St. Charles Church's Rev. Gregory reaches 40-year milestone
09/30/2013 12:38:53 AM EDT
09/30/2013 02:03:08 PM EDT
Rev. Gregory has spent almost 25 years serving Catholics at St. Charles Church, the same church he was baptized in. (Stephanie Zollshan / Berkshire Eagle Staff)
PITTSFIELD -- Rev. Peter Gregory was destined to become pastor of St. Charles Church.
The 74-year-old city native was baptized at St. Charles, his parents were married there and he presided over his mother's funeral at the church in late April 1989-- three weeks after arriving at the Catholic parish on Briggs Avenue.
"It was very painful, but it was meant to be -- it was a sign," recalled Gregory.
The death of Armetta "Mickey" Gregory was also a learning experience for the veteran clergyman.
"It made me know what grieving was about and gave me the compassion, empathy and understanding to be a better priest," he added.
Nearly 25 years later, Gregory's pastoral beginning at St. Charles remains a key moment in his four decades serving Catholics from Pittsfield to Europe.
This year Gregory is celebrating his 40th anniversary of being ordained a priest -- a number of religious significance.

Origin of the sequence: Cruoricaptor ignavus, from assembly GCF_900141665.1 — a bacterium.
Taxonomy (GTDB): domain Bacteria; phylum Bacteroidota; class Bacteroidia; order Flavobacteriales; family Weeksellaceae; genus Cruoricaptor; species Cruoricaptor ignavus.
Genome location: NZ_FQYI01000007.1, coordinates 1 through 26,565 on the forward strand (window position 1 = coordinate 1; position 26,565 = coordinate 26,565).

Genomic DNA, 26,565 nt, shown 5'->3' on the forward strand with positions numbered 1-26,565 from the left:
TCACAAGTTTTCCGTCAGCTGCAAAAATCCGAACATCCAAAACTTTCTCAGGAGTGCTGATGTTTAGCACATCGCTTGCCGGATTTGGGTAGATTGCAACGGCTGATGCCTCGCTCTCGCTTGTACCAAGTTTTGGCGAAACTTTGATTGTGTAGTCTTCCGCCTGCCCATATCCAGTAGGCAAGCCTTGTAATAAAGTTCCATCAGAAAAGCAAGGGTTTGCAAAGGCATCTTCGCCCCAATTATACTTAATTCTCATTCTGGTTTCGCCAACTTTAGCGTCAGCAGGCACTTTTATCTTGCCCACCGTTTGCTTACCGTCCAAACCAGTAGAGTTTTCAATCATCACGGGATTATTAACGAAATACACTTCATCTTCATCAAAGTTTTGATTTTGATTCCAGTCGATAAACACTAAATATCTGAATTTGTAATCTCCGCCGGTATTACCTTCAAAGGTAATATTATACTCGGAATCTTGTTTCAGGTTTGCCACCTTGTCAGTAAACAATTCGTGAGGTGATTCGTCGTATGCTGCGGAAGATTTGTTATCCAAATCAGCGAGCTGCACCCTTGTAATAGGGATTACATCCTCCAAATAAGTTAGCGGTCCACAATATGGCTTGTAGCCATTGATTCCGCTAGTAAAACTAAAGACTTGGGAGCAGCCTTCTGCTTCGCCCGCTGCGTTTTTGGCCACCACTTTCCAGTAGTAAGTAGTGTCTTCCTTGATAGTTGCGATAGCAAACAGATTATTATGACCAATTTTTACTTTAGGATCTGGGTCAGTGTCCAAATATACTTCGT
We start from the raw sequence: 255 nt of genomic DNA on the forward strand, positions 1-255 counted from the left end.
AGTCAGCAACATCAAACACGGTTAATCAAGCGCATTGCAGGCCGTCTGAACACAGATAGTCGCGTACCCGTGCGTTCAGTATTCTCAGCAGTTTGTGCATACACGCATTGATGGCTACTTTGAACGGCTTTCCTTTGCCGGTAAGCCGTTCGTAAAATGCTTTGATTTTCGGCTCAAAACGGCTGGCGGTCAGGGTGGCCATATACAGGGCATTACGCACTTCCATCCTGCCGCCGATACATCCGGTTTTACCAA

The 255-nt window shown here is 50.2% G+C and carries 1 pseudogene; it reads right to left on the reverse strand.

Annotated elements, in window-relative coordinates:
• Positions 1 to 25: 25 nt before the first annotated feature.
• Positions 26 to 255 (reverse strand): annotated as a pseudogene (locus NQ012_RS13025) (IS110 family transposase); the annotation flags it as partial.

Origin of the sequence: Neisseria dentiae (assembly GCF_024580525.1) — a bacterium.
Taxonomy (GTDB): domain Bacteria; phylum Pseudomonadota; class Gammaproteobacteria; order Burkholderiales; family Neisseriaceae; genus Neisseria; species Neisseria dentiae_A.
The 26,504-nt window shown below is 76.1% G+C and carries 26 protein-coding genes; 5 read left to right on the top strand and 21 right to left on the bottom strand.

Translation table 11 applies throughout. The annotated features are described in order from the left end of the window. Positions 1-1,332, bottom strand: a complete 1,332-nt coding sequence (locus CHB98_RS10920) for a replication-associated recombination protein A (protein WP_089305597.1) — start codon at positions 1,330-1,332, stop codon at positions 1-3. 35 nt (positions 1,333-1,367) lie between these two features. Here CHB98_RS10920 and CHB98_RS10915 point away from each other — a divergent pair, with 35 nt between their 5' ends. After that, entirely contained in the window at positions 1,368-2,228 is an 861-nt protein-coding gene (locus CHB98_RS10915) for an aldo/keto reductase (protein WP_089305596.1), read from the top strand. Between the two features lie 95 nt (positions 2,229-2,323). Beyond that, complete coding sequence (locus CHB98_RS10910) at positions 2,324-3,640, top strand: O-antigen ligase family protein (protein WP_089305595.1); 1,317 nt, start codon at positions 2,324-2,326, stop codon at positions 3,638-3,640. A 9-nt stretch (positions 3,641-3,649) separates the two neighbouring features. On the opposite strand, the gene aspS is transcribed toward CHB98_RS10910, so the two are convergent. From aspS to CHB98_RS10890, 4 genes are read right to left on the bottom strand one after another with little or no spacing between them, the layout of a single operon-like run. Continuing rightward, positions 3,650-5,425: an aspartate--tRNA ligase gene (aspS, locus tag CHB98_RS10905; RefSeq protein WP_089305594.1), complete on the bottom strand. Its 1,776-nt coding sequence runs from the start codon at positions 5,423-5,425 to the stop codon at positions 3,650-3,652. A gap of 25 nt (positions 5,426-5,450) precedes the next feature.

"Forty years is a biblical number of completeness and wholeness," he said, referring to Jesus fasting for 40 days, the forerunner to Lent during the Easter season.
Following the ordination on July 7, 1973, Gregory was named the associate pastor at St. Joseph Church in Pittsfield. He would later hold several other ministerial positions in the Springfield and Albany, N. Y. area before heading overseas to Belgium in 1983. Gregory spent five years as pastor of Our Lady of Mercy Parish in Brussels, as well as teaching in Belgium, before returning to the states as chaplain of Mercy Hospital in Springfield.
On April 1, 1989, Gregory was named pastor of St. Charles, one of four remaining Catholic parishes in Pittsfield that has roughly 5,000 communicants.
Longtime church member Eric Brassard, 37, was a 12 year-old altar server when Gregory arrived at St. Charles. He feels fortunate his children, ages 9 and 5, also get to share in the priest's wisdom and spiritual leadership, especially during Sunday Mass at 9:15 a.m.
"We're pretty lucky because Father Gregory makes us feel at ease," Brassard said. "For example, he brings the little kids up to the altar and explains what's going on."
Gregory also serves as chaplain to several groups, including the Pittsfield Fire Department. Fire Chief Robert Czerwinski praised Gregory for working closely with the department on 9/11 remembrance events and being a phone call away, when needed.
"He's always at the ready to help us and willing to sit down and counsel someone," Czerwinski said, "He is a priest for the people."
Prior to entering the priesthood, Gregory served full-time in the Air Force from 1962-66, continuing as a reservist until 1995. He credits the military training with giving him structure, discipline and the experience of the outside world which has served him well as pastor.
Gregory says he's also learned to rely on talented parishioners to help lead the church.
"I never saw myself as an authority figure -- we're all one," he said. "Without the people, there wouldn't be a priesthood."
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